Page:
“The Euphemization of Race”

By Seth Freed Wessler Sep 19, 2007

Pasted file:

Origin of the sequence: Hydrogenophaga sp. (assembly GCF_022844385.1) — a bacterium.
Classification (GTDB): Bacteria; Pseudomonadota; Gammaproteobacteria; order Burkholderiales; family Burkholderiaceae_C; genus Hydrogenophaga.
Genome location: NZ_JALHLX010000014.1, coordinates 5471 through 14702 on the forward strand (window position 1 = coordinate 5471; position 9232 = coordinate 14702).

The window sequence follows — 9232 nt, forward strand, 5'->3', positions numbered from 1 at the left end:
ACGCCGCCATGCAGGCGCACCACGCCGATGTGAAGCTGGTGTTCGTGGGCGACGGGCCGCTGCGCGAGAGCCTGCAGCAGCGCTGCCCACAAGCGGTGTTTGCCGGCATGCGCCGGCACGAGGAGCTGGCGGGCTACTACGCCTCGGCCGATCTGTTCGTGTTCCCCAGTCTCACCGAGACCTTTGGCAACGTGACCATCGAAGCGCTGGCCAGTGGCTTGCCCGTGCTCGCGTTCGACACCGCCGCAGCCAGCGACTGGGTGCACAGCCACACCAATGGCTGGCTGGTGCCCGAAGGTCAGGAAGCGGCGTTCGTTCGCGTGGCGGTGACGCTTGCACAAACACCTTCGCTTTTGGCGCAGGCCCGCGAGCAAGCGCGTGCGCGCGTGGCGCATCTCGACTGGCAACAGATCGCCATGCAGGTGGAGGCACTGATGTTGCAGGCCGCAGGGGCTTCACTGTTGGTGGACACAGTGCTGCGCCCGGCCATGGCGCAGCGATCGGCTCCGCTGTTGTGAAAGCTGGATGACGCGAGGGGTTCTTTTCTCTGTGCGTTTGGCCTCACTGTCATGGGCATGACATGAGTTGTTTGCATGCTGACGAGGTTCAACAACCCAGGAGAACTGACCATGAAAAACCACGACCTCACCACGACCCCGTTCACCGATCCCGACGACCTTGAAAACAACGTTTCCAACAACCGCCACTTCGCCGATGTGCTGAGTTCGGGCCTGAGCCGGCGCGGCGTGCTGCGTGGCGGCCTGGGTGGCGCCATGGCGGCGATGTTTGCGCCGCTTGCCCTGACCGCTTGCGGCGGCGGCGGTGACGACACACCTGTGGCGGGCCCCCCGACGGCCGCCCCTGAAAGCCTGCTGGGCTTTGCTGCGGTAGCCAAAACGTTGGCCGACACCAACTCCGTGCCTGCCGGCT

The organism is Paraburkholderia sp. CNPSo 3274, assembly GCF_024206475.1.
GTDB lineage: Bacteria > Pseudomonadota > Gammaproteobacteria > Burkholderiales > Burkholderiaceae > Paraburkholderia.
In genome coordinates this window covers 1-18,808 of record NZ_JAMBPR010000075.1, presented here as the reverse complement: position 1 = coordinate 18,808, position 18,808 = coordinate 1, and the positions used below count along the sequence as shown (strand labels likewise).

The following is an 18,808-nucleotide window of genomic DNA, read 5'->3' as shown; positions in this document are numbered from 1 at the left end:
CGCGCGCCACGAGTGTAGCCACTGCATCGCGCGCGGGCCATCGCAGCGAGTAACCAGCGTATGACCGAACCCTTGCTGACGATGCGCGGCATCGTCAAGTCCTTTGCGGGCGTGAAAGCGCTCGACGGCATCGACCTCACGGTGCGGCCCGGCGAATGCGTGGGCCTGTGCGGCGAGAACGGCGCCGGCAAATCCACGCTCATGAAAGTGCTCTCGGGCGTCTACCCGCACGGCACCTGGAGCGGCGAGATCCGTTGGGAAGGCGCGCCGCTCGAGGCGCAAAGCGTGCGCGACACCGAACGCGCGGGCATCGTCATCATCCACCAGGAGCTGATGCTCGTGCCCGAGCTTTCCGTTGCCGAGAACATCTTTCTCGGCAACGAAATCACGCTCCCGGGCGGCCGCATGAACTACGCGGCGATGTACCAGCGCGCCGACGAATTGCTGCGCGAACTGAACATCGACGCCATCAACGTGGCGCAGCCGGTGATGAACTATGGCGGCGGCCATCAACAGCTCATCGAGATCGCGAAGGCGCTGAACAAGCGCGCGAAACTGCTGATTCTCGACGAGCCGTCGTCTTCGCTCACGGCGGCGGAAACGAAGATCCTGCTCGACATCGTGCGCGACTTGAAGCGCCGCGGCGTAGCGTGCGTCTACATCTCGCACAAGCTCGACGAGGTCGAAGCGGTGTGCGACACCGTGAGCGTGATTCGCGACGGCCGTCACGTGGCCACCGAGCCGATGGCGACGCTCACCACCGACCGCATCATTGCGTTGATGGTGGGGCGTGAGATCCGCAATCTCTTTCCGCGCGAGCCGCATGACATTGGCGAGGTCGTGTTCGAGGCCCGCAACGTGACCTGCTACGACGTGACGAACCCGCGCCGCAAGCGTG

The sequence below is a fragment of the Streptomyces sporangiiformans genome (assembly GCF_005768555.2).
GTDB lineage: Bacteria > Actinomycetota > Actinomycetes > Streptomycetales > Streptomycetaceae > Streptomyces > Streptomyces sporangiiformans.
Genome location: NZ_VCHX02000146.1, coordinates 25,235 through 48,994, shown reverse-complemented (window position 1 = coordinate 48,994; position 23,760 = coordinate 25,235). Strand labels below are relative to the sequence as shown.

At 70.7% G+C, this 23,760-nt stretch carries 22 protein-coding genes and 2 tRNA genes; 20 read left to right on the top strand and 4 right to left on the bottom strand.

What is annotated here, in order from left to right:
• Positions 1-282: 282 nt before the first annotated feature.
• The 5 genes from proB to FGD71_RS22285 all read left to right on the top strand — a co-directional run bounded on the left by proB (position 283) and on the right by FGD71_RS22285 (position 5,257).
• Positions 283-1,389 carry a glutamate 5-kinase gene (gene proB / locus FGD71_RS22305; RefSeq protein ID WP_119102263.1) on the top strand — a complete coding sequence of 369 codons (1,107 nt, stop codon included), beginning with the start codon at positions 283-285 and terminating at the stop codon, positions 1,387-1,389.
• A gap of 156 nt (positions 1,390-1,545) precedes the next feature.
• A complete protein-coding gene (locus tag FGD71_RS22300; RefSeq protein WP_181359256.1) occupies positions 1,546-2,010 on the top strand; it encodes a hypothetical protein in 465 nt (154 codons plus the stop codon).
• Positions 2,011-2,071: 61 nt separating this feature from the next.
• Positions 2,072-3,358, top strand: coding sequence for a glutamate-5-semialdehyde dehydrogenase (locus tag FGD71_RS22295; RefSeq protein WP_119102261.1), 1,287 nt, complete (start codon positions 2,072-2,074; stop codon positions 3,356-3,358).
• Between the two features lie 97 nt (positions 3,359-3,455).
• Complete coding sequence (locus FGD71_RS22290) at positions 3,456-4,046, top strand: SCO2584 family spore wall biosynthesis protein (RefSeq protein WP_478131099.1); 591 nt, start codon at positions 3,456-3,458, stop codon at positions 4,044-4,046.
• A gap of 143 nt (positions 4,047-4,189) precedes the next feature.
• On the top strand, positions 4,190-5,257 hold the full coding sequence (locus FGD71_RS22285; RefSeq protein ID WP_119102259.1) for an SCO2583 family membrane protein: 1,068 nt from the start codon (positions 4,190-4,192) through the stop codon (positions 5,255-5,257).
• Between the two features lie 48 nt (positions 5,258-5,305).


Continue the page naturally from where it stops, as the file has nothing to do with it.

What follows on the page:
‘Don’t call it that’ is the line when it comes to race and policy. Last weekend I strolled over to Berkeley campus to attend a couple sessions at a conference called “Race and the Republic”, a comparative symposium on race in France and the United States. The point made by some of these French and American academics was basic and fairly accurate: laws or political culture make it difficult to talk about and legislate racially just policy. French policy makers, especially after the riots in Paris, have looked for ways around the country’s constitutional ban on “using race” by considering geographic and economic indicators in its place. In the United States, after Ward Connerly’s devastating campaigns and the recent Supreme Court decision mandating race silence, progressives have tried to deal with racism without actually talking about it. The effect according to one of these academics: a “euphemization of race”. In other words, to address racism and racial disparities, policy has had to use “race-neutral” criteria such as class and geography. But we know that these strategies can only go so far as has been the case for universities in California, Texas, Louisiana, and Mississippi and now Michigan that have tried to get around the affirmative action ban by considering class or geography in admissions. The policies fail because to deal with racism and disparities, we’ve got to talk about race. We’ve got to call it what it is. While their descriptions of the political climates in the United States and France may be right-on, these academics lacked vision, generally resigned to not being able to talk about race. But, if racial disparities in education and other areas are to be addressed it will take more creative and aggressive efforts not just among racial justice activists but also among thinkers like those at Berkeley last week. The challenge to academics is to be brave enough to envision and prioritize racial justice rather than just describe the status quo with defeated resignation.